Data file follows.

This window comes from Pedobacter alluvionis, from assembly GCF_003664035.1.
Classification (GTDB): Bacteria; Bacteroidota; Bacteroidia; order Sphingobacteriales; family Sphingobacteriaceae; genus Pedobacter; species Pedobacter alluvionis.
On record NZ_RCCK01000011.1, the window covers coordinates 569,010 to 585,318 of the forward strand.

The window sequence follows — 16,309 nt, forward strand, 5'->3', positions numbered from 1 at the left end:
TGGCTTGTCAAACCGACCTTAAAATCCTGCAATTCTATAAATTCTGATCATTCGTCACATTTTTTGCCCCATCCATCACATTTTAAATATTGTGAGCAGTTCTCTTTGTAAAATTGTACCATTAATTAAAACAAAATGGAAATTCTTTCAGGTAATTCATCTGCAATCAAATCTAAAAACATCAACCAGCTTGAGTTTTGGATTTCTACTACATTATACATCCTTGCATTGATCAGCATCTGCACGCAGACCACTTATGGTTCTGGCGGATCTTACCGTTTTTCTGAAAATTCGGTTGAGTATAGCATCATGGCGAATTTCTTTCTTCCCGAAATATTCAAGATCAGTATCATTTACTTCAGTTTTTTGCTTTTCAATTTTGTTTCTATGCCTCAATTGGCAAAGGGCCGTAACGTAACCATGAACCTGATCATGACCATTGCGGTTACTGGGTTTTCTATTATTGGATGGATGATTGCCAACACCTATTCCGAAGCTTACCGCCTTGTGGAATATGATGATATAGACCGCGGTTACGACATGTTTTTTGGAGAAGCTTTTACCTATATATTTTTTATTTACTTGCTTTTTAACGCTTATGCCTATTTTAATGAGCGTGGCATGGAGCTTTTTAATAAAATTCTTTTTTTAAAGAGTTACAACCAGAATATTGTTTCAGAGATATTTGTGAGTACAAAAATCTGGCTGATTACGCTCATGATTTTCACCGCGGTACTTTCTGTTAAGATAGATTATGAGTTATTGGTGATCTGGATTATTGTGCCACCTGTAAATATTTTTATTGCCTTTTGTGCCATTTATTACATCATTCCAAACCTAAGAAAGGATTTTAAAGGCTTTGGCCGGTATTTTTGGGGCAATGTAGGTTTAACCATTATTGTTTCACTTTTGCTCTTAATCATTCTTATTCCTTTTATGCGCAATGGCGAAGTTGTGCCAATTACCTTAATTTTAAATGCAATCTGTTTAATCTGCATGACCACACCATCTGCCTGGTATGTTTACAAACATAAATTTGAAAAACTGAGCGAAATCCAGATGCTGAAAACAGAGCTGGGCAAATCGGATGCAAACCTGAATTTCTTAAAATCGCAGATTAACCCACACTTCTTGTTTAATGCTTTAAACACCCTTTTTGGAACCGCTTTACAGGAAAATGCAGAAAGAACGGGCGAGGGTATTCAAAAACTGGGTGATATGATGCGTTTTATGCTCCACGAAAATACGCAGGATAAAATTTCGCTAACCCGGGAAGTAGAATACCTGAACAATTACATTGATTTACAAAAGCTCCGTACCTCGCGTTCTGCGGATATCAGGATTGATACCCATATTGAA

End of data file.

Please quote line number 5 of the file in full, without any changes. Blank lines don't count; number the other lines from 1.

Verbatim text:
TGGCTTGTCAAACCGACCTTAAAATCCTGCAATTCTATAAATTCTGATCATTCGTCACATTTTTTGCCCCATCCATCACATTTTAAATATTGTGAGCAGTTCTCTTTGTAAAATTGTACCATTAATTAAAACAAAATGGAAATTCTTTCAGGTAATTCATCTGCAATCAAATCTAAAAACATCAACCAGCTTGAGTTTTGGATTTCTACTACATTATACATCCTTGCATTGATCAGCATCTGCACGCAGACCACTTATGGTTCTGGCGGATCTTACCGTTTTTCTGAAAATTCGGTTGAGTATAGCATCATGGCGAATTTCTTTCTTCCCGAAATATTCAAGATCAGTATCATTTACTTCAGTTTTTTGCTTTTCAATTTTGTTTCTATGCCTCAATTGGCAAAGGGCCGTAACGTAACCATGAACCTGATCATGACCATTGCGGTTACTGGGTTTTCTATTATTGGATGGATGATTGCCAACACCTATTCCGAAGCTTACCGCCTTGTGGAATATGATGATATAGACCGCGGTTACGACATGTTTTTTGGAGAAGCTTTTACCTATATATTTTTTATTTACTTGCTTTTTAACGCTTATGCCTATTTTAATGAGCGTGGCATGGAGCTTTTTAATAAAATTCTTTTTTTAAAGAGTTACAACCAGAATATTGTTTCAGAGATATTTGTGAGTACAAAAATCTGGCTGATTACGCTCATGATTTTCACCGCGGTACTTTCTGTTAAGATAGATTATGAGTTATTGGTGATCTGGATTATTGTGCCACCTGTAAATATTTTTATTGCCTTTTGTGCCATTTATTACATCATTCCAAACCTAAGAAAGGATTTTAAAGGCTTTGGCCGGTATTTTTGGGGCAATGTAGGTTTAACCATTATTGTTTCACTTTTGCTCTTAATCATTCTTATTCCTTTTATGCGCAATGGCGAAGTTGTGCCAATTACCTTAATTTTAAATGCAATCTGTTTAATCTGCATGACCACACCATCTGCCTGGTATGTTTACAAACATAAATTTGAAAAACTGAGCGAAATCCAGATGCTGAAAACAGAGCTGGGCAAATCGGATGCAAACCTGAATTTCTTAAAATCGCAGATTAACCCACACTTCTTGTTTAATGCTTTAAACACCCTTTTTGGAACCGCTTTACAGGAAAATGCAGAAAGAACGGGCGAGGGTATTCAAAAACTGGGTGATATGATGCGTTTTATGCTCCACGAAAATACGCAGGATAAAATTTCGCTAACCCGGGAAGTAGAATACCTGAACAATTACATTGATTTACAAAAGCTCCGTACCTCGCGTTCTGCGGATATCAGGATTGATACCCATATTGAA